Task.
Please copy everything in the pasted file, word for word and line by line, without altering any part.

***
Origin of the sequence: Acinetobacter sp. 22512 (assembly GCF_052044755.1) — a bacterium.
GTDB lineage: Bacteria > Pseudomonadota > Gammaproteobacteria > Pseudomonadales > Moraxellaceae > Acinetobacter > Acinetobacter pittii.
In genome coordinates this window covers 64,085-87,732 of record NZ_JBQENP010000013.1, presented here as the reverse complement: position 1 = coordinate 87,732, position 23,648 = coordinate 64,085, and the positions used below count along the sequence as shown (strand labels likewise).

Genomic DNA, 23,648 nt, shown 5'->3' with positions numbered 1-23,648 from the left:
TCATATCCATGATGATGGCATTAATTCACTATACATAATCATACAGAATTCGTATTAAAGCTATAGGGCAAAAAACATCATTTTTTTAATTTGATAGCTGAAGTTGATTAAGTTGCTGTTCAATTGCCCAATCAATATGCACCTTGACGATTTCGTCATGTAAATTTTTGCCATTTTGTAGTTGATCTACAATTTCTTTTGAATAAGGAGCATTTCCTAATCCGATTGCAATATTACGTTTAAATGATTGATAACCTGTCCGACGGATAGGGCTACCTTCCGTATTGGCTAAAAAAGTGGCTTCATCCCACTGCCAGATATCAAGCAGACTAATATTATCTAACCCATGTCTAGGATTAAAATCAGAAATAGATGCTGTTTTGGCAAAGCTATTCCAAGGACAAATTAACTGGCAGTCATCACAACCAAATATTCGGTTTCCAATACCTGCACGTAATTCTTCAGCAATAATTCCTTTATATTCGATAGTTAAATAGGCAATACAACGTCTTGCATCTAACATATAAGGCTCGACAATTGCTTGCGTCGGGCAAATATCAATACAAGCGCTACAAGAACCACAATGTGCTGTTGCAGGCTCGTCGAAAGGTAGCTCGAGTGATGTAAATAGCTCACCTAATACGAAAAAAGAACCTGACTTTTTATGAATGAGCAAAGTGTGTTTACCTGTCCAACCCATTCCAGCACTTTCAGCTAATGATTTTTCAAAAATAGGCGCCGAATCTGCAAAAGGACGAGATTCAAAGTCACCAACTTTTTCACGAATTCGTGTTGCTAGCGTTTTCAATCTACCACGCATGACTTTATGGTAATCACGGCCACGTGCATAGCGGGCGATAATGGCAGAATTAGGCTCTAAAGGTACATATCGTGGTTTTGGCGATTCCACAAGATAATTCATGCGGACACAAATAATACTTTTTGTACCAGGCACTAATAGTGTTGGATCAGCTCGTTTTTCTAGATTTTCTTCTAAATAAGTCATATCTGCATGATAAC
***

Origin of the sequence: Acinetobacter sp. 22512 (assembly GCF_052044755.1) — a bacterium.
GTDB lineage: Bacteria > Pseudomonadota > Gammaproteobacteria > Pseudomonadales > Moraxellaceae > Acinetobacter > Acinetobacter pittii.
In genome coordinates this window covers 64,085-87,732 of record NZ_JBQENP010000013.1, presented here as the reverse complement: position 1 = coordinate 87,732, position 23,648 = coordinate 64,085, and the positions used below count along the sequence as shown (strand labels likewise).

Genomic DNA, 23,648 nt, shown 5'->3' with positions numbered 1-23,648 from the left:
TCATATCCATGATGATGGCATTAATTCACTATACATAATCATACAGAATTCGTATTAAAGCTATAGGGCAAAAAACATCATTTTTTTAATTTGATAGCTGAAGTTGATTAAGTTGCTGTTCAATTGCCCAATCAATATGCACCTTGACGATTTCGTCATGTAAATTTTTGCCATTTTGTAGTTGATCTACAATTTCTTTTGAATAAGGAGCATTTCCTAATCCGATTGCAATATTACGTTTAAATGATTGATAACCTGTCCGACGGATAGGGCTACCTTCCGTATTGGCTAAAAAAGTGGCTTCATCCCACTGCCAGATATCAAGCAGACTAATATTATCTAACCCATGTCTAGGATTAAAATCAGAAATAGATGCTGTTTTGGCAAAGCTATTCCAAGGACAAATTAACTGGCAGTCATCACAACCAAATATTCGGTTTCCAATACCTGCACGTAATTCTTCAGCAATAATTCCTTTATATTCGATAGTTAAATAGGCAATACAACGTCTTGCATCTAACATATAAGGCTCGACAATTGCTTGCGTCGGGCAAATATCAATACAAGCGCTACAAGAACCACAATGTGCTGTTGCAGGCTCGTCGAAAGGTAGCTCGAGTGATGTAAATAGCTCACCTAATACGAAAAAAGAACCTGACTTTTTATGAATGAGCAAAGTGTGTTTACCTGTCCAACCCATTCCAGCACTTTCAGCTAATGATTTTTCAAAAATAGGCGCCGAATCTGCAAAAGGACGAGATTCAAAGTCACCAACTTTTTCACGAATTCGTGTTGCTAGCGTTTTCAATCTACCACGCATGACTTTATGGTAATCACGGCCACGTGCATAGCGGGCGATAATGGCAGAATTAGGCTCTAAAGGTACATATCGTGGTTTTGGCGATTCCACAAGATAATTCATGCGGACACAAATAATACTTTTTGTACCAGGCACTAATAGTGTTGGATCAGCTCGTTTTTCTAGATTTTCTTCTAAATAAGTCATATCTGCATGATAAC